Being a part of HDI not only helped me grow professionally but allowed me to meet a remarkable group of people. Those people and the HDI projects will continue today and, in the future, to have a positive impact in the state as well as nationally. —Norb Ryan, HDI Staff and Advisory Council Member
How did you come to know HDI?
I became aware of HDI while I was employed at Cardinal Hill in the early 70s.
How long have you been involved with HDI and in what role?
I was involved with HDI for eight years as an employee, and for 13 years representing the Office of the State ADA Coordinator. I was on the staff from the fall of 1992 through January 2001. I was a member of the Kentucky Employment Initiative as the ADA Specialist. The ADA had recently been passed and someone was needed to understand the ADA and conduct trainings for UK students. After that grant was completed, I was the Director of the Kentucky Mentor initiative (KMI). The KMI found successful people with disabilities. These people would then present in the classrooms to show high school students, their parents, and teachers that people with disabilities can and do succeed. My last project was the ADA Initiative which trained parents, teachers, and students about the rights people with disabilities have under the ADA and how to properly access those rights. I was also part of the HDI team that created the Kentucky Business Leadership Network. I also represented HDI as a member of the National Board of Directors of AAUCP FOR 7 years, as well as co-chair of the national Consumer Advocacy Council. After I left HDI, I served as a member of the HDI Advisory Council for 13 years.
During your involvement with HDI, of which accomplishments are you most proud?
I served as an employment specialist and administrator on a number of grants regarding the ADA, and consultant and speaker to a number of grants including the Kentucky Business Leadership Network. Although I am proud of all the programs I was involved, the Kentucky Mentor Initiative allowed me to bring together successful people with disabilities with students, parents, and teachers. I thought for the longest time that we do not show the positive outcomes of education. KMI actually did that.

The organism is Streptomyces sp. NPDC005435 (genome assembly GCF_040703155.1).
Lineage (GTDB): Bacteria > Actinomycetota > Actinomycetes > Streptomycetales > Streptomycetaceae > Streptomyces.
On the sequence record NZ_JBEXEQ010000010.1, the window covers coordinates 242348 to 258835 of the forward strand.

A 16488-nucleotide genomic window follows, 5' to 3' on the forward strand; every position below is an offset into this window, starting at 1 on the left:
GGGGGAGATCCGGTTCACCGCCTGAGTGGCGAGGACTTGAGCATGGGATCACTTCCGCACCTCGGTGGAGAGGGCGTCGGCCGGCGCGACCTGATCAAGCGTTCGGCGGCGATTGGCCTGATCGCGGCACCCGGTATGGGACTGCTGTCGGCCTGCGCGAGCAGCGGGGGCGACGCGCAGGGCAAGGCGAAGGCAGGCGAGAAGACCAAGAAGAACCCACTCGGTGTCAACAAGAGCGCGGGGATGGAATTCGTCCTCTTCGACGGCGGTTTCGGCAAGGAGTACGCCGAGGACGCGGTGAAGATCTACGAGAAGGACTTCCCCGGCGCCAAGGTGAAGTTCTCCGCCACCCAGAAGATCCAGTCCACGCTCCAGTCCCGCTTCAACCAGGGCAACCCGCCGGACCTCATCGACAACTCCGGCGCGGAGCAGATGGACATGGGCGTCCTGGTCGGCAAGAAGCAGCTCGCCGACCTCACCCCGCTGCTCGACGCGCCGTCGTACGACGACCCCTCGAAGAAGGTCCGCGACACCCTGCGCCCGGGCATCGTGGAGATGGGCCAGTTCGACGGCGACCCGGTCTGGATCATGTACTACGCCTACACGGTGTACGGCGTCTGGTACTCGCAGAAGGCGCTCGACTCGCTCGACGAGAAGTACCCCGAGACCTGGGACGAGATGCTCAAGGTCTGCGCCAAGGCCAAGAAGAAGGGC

Looking back, can you please share with us a fun or fond moment you had with HDI?
I remember the time when Ron Harrison was conducting a Saturday workshop in Louisville for parents of children with disabilities. Ron called me at home and we engaged in a friendly conversation, when out of nowhere he asked if I believed in free speech. I answered in the affirmative and he responded with, “Great I need one at 12:00 today in Louisville.” It turned out that the scheduled speaker became ill and wasn’t able to present. Needless to say, I found myself in Louisville speaking at the luncheon.
Do you have any advice you would like to share with current and future staff and students at HDI?
To staff and students, you are now part of an institute that is not only recognized as a leader in Kentucky, but also nationally. Enjoy your time at HDI. You are truly making a difference in the lives of people with disabilities, their parents, and their supports.
What do you think the future holds for HDI?
HDI’s future is bright, the goal will continue to be to initiate innovative programs and share these state-of-the-art programs in Kentucky and throughout the United States.